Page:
* Tailing Image: Does the X- Trans sensor deliver the colour? Have a look. Pontiac LeMans.

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There's Always Time For Cube...Lume Cube

Okay, This is a fun product. If you are authorised to have fun you may continue reading. If you have received a cease and desist order from the fun police please continue on with another blog post. We'll be running one on responsible behaviour later in the month.

The Lume Cube is a sealed light that can be used to take pictures with whatever action camera or smart mobile device you might have. When we say sealed we really mean sealed - the manufacturer cautions you not to open the back since if you do the warranty will leak away. Otherwise you are free to take the thing diving to 100 ft.

Inside the case is an LED light - an extremely bright one - a battery, and enough electronics to control it through 10 steps of  steady illumination and a flash mode as well. You can pump the thing up and down manually with two control buttons on the top or use a Bluetooth - equipped device and an App to fiddle with it remotely.

This latter option will also give you the facility to check on the USB charging, battery status, and to control a series of the little things.

For the non-cool still photographer who doesn't want to App it, there is an on-board optical sensor that will slave off other on-camera flashes. The dark forest macro mushroom photographer who has to backpack for their fungi will love this thing. I've just taken a good shot of the cat's pre-packed dinners at 800 ISO for f 5.6 and 1/340 of a second and it almost makes me hungry for tuna chunks...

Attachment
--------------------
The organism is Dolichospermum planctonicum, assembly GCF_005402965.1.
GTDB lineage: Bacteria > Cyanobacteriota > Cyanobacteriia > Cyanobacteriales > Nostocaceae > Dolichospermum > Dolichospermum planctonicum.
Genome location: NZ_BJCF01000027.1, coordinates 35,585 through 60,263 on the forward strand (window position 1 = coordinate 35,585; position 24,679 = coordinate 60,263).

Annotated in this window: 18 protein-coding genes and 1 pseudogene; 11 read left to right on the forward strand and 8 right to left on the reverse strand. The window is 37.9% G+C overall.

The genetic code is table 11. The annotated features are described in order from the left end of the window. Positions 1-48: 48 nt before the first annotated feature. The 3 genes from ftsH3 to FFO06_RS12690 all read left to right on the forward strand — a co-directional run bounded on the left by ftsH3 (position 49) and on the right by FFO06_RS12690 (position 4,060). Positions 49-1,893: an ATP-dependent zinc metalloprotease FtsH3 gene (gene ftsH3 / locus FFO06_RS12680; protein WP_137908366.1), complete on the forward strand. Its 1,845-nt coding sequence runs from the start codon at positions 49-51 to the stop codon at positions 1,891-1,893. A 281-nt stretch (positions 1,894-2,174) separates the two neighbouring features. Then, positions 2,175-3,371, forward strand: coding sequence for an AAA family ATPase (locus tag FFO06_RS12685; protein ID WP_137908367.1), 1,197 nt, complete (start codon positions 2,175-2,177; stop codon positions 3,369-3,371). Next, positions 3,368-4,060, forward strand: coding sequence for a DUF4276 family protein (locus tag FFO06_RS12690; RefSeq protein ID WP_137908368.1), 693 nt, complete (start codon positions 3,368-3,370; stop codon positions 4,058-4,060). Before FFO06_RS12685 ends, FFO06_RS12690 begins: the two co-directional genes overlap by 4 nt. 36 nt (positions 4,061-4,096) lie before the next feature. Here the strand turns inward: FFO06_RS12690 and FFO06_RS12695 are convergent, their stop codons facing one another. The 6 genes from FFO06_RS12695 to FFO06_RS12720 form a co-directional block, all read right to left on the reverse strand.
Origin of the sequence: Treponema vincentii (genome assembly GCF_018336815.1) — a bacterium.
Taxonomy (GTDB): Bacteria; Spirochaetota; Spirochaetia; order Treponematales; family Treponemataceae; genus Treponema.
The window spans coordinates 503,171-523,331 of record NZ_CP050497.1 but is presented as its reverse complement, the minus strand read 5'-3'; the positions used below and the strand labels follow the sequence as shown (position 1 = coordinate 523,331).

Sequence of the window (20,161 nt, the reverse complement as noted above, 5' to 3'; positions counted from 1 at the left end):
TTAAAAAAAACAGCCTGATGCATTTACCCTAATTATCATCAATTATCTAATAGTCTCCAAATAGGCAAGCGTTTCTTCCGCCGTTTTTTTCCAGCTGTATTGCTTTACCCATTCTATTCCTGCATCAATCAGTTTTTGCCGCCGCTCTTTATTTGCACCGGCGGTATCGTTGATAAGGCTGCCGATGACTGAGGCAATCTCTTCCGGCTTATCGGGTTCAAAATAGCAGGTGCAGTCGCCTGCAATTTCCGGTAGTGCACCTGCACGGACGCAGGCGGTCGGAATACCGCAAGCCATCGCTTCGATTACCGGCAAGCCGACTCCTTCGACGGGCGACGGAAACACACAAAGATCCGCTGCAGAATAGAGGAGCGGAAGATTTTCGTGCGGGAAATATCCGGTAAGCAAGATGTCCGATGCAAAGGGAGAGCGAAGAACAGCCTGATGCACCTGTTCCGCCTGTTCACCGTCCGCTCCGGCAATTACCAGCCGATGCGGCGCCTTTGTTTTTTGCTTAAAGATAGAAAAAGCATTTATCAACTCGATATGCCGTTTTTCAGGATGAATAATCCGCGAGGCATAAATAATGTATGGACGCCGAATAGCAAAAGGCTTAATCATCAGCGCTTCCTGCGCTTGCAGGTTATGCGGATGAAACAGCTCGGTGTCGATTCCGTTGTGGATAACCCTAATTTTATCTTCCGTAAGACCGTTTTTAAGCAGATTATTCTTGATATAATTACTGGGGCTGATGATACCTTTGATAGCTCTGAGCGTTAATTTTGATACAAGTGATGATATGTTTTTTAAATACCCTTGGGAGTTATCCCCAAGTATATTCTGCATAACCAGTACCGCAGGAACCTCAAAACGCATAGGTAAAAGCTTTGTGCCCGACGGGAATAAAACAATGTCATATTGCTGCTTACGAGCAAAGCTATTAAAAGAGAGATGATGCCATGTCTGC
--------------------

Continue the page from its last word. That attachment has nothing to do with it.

It has a 1/4" tripod socket at the bottom and I note that there are a number of mounts available for it. there's a dual - bar rig with a GoPro mount on the bottom to give you dangerous ideas.

A well-made product and a chance to do a lot more with light than you thought.

Mmmmmm. Tuna.....

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Thursday, January 14, 2016

Are There Too Many Bags?

One of our staff members asked this the other day as we were pulling him from under the display pile that had collapsed. It was a good thing that he made a noise under there or we would have left him for another night...

Apart from this, the question has been raised in a retail and a photographic sense - and I think we can say a definite "No" to both cases. If it looks as though there are too many on the sales floor the answer is simply to sell them to customers...or get a larger sales floor. In the case of the working and enthusiast photographers, they can never have too many bags.[name]=Bags-and-Cases&catalog[decision_model_guids][0]=b12f1359-703e-47ea-9238-da43bce0c98d

To prove this point we have hauled out the purple Superior backdrop paper to pay tribute to one of the little heros of the Vanguard range - The Oslo single-strap sling pack. This one is the perfect choice for an active mirror-less fan.

It is small as packs go but very well built. Note the padded sling, the stabilising strap, and the accessory loop for a tiny tripod. It is a side-opener, and you swivel it around to your front when you want to dive into the camera compartment. Figure one body and three lenses in there - or ditch one lens and pack a flash gun.

The camera you see in the illustration is a Fujifilm X-Pro1 with additional cage grip - it slides in easily. The woman on the LCD screen is an Amazon firing a French fusil. As you do, as you do.

The top compartment is designed for a small tablet -my iPad Air Retina 2 is a little wide for it - and a couple of Eccles cakes and a bottle of Tizer. The zips are sturdy and duplicated on this compartment.

It is an inexpensive and lovable answer for your smaller outfit.

Take a look at our online bag section.

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Wednesday, January 13, 2016